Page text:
Magic, Joy and Celebration: New Art Examines the Eminence of Blackness

Magic, Joy and Celebration: New Art Examines the Eminence of Blackness

Three artists explore expanded views of Black culture and imagination.


“I ’m rootin’ for everybody Black!” proclaimed actress and multi-media mogul Issa Rae at the 2017 Emmys, clad in a sumptuous red asymmetrical gown, in a now-viral moment. Rae’s sincere and heartfelt statement has since floated through the interwebs and continues to be proudly used by Black folx online. This exaltation of Blackness, one so essential and critical, translates into the work of intergenerational artists and creatives Deborah Roberts, Haleigh Nickerson and Kamra.

Roberts celebrates the sacredness of Black children – their glee and their wisdom – through the lens of mixed media collage, portraying them with playful body language and fanciful clothing. Haleigh Nickerson, meanwhile, visualizes Black womxn as womxn warriors who unlock self-contained powers to simply exist in the world, seen in her fantastical photography and wonderfully womanist installations. Kamra fuses ideas of care, softness, green spaces and futurist thought to propel Black and POC queer and trans artists to new artistic heights.

In each of their collective practices and approaches, Roberts, Nickerson and Kamra narrate the multiplicity and eminence of Blackness. I spoke with each artist last month over email, and during our conversations, Roberts, Nickerson and Kamra let us into their worlds, and expressed thoughts, intentions and truths.

Deborah Roberts

Deborah Roberts at the Rauschenberg Residency in Captiva, Florida, 2019. Photo: Mark Poucher. Courtesy the artist and Stephen Friedman Gallery, London © DEBORAH ROBERTS

F or Austin native Deborah Roberts, whose current Texas debut museum exhibit, Deborah Roberts: I’m, on view at the Contemporary Austin through 15 August, doesn’t feel like a coming home moment. “No, not really,” says the mixed-media artist, “I think of it as an ‘I’ve always been here’ working moment.” Roberts’s substantial art practice provides a sacred space for Black children in the most powerful and unapologetic of ways. The Syracuse University MFA alum, whose collage pieces center the joy and physical beauty of young Black girls – and now Black boys – are urgent, necessary and exuberant representations of Black children. They are especially poignant, given the historic and rampant criminalization and killing of Black boys as young as pre-teens in the U.S. The artist shares: “There is a real need to protect children of color because they are just as, if not more vulnerable than their peers of encountering some type of physical or emotional trauma with law enforcement.”

Deborah Roberts’s Let’s not give up, 2020. Photo: Paul Bardagjy; 80 days (Nessun dorma series), 2018; Red, white and blue, 2018. Courtesy the artist, Stephen Friedman Gallery, London, and Vielmetter Los Angeles. © Deborah Roberts.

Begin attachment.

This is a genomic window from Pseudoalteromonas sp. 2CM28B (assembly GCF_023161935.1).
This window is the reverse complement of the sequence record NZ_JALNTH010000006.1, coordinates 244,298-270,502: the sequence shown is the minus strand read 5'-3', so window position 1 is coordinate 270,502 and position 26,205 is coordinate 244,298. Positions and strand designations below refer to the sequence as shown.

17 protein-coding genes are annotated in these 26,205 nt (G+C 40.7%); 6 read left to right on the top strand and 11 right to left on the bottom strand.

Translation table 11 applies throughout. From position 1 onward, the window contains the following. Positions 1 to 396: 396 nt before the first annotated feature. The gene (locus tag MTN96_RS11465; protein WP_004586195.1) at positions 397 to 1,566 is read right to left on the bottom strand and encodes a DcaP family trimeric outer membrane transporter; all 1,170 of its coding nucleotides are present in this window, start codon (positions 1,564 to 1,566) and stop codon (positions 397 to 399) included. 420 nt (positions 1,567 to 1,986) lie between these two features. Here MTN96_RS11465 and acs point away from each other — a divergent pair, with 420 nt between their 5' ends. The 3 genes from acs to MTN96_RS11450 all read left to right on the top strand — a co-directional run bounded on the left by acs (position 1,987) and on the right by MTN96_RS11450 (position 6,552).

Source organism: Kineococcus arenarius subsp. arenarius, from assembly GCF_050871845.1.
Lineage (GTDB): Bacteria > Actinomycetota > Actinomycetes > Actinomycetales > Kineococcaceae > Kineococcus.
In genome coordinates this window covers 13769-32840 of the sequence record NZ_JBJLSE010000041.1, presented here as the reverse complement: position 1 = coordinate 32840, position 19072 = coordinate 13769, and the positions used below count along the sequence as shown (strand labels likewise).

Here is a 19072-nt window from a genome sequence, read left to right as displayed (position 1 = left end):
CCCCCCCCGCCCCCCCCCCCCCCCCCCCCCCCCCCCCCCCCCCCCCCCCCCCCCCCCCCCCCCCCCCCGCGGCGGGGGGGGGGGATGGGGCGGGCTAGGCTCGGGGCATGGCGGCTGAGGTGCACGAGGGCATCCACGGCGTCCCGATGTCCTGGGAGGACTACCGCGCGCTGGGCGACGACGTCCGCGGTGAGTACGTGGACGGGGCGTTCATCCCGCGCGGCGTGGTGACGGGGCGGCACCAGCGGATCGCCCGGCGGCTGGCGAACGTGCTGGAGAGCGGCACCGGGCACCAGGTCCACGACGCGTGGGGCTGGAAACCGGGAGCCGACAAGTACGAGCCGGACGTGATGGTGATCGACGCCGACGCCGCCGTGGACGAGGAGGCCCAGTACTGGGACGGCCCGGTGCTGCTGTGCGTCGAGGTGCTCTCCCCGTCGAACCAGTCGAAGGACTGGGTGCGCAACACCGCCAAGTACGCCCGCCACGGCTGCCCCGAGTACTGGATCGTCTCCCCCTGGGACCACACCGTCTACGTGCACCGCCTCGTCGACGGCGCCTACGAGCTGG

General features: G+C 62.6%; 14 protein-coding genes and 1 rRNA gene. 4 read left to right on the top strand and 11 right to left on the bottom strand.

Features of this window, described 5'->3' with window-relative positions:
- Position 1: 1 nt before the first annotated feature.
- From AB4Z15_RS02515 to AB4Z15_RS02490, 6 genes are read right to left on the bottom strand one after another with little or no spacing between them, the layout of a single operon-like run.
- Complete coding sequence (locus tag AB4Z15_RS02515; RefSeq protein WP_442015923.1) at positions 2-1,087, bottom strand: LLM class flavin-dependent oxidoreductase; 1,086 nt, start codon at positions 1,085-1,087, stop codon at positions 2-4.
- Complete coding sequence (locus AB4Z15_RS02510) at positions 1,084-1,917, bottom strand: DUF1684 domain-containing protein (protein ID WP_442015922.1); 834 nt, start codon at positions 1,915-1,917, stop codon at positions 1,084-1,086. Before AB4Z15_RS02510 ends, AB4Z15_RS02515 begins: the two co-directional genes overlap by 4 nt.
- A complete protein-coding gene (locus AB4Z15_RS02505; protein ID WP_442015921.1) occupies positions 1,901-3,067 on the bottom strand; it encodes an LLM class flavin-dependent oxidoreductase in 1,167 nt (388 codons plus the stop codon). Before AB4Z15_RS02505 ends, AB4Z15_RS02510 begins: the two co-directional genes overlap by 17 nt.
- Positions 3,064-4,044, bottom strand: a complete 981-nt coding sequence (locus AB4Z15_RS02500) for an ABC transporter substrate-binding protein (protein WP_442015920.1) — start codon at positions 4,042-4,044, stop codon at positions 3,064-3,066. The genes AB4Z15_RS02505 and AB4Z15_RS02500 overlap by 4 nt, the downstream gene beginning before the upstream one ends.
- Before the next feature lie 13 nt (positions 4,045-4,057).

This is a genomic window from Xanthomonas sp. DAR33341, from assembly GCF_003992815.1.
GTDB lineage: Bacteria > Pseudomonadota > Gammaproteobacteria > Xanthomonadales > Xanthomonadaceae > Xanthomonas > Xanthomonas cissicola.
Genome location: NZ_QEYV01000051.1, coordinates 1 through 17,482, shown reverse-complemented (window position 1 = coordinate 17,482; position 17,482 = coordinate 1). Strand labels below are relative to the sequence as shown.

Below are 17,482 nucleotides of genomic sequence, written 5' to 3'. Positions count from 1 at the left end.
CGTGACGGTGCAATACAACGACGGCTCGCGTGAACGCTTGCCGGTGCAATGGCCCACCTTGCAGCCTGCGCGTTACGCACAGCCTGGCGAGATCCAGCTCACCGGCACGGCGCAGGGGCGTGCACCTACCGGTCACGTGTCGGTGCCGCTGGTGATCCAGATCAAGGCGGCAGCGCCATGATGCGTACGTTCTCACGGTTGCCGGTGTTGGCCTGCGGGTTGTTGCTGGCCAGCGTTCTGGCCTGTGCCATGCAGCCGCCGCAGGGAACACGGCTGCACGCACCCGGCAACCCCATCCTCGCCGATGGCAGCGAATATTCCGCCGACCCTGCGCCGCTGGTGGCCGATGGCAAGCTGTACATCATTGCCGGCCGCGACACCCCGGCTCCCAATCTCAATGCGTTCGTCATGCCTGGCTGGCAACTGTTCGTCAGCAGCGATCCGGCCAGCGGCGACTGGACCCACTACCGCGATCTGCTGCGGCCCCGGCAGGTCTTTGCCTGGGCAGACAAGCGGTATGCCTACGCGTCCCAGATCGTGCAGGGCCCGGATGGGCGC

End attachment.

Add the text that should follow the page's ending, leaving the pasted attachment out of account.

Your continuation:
Deborah Roberts, What else can I do, 2020. Courtesy the artist, Stephen Friedman Gallery, London, and Vielmetter Los Angeles. © Deborah Roberts.

Black Girl Magic has always echoed loudly in Roberts’s mixed media collage pieces, where the artist sources found images from the internet, books and image archives. Known for creating elegantly fragmented figures of young Black girls with brown skin and coarse hair dressed in whimsical, stylish outfits, Roberts repeatedly reinforces Black beauty, despite the Eurocentric beauty ideals and tropes mainstream media forces upon us. “Black skin is so beautiful and certain colors glow next to it,” says Roberts, “I want to highlight that by providing an assortment of colors that extends a warm welcome while, at the same time, giving a nod to the fresh, upbeat nature of children.”

In Deborah Roberts: I’m, the artist’s first solo show in Texas, the powerhouse artist continues investigating ideas of beauty, race, happiness and safety through depictions of Black children. Originally meant to open September 2020, the exhibition was postponed to January 2021 due to the pandemic. Roberts used those quiet quarantine months to edit the exhibition deeper and go bigger. The pandemic revealed the preciousness of human life, and fueled the collagist to heighten existing mixed media pieces. Black children needed to be seen and affirmed on a grander scale.

“There is a real need to protect children of color because they are just as, if not more vulnerable than their peers...”
Deborah Roberts, We are soldiers, 2019. © Deborah Roberts. Courtesy the artist; Stephen Friedman Gallery, London and Vielmetter Los Angeles

Collaged works on canvas using acrylic and ink feature the pretty Black girls usually found in Roberts’s work, as well a Black girls and boys together, or just Black boys. Some collages are bathed in a black background, a departure from their usual stark white backdrops. Roberts’s text-only artworks, including La'Condrea is a noun, 2020, made of silkscreen on paper, present Black women’s names in red underlines, a Microsoft-Word-identified error that showcases the inherent racism buried within technology. Roberts’s crown jewel in the exhibition is a public art mural, Little man, little man, 2020, installed across the museum’s exterior. Inspired by James Baldwin’s 1976 children’s novel Little Man, Little Man (Black literature and writers heavily inform Roberts’s artistry), collaged figures printed on weather-resistant vinyl shows six Black boys displaying happy gestural poses: simply being boys and embracing Black Boy Joy.